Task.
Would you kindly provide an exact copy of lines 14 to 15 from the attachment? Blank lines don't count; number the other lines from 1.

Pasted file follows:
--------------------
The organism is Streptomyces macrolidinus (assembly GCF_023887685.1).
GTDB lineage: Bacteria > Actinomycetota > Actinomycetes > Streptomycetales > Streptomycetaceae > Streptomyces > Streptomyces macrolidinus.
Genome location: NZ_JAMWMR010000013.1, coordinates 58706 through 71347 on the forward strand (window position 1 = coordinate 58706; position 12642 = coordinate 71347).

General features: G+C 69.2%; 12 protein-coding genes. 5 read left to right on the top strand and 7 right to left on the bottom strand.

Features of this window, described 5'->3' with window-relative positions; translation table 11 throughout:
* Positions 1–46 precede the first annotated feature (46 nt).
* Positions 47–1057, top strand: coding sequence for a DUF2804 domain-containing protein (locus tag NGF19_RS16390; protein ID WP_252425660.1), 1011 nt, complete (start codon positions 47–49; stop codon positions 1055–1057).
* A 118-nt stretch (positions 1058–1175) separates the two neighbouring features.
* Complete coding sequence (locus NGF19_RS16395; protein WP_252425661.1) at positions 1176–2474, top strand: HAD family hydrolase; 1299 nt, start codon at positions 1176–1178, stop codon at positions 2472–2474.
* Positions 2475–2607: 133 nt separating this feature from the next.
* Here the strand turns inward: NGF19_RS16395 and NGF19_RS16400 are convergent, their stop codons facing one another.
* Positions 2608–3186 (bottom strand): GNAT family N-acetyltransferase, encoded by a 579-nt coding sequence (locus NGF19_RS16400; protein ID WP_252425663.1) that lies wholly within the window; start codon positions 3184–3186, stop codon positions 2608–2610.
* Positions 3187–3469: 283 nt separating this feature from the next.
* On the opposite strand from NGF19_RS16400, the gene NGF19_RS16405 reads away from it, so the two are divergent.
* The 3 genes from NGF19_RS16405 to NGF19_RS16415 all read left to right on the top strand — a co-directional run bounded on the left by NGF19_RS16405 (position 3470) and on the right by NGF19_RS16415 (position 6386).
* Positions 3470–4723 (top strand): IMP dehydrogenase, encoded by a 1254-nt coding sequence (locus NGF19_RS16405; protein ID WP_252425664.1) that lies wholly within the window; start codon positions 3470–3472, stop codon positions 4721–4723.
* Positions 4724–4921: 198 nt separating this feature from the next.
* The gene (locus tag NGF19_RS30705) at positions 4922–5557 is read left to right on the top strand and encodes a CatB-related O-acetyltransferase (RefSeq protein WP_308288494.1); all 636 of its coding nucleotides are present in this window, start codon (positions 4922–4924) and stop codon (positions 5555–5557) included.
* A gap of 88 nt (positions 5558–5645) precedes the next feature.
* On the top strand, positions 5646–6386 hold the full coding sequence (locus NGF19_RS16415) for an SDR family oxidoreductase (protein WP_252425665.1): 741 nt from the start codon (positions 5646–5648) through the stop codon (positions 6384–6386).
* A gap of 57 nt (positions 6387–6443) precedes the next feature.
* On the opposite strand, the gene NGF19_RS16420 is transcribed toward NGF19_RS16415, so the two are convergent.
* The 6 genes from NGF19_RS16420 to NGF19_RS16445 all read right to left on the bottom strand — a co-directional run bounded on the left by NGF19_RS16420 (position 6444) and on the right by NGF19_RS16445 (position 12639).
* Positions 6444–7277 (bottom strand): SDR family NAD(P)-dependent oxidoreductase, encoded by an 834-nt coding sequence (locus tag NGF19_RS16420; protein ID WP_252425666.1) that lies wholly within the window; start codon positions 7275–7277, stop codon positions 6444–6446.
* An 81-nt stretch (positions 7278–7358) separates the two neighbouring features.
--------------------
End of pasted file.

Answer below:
* On the opposite strand from NGF19_RS16400, the gene NGF19_RS16405 reads away from it, so the two are divergent.
* The 3 genes from NGF19_RS16405 to NGF19_RS16415 all read left to right on the top strand — a co-directional run bounded on the left by NGF19_RS16405 (position 3470) and on the right by NGF19_RS16415 (position 6386).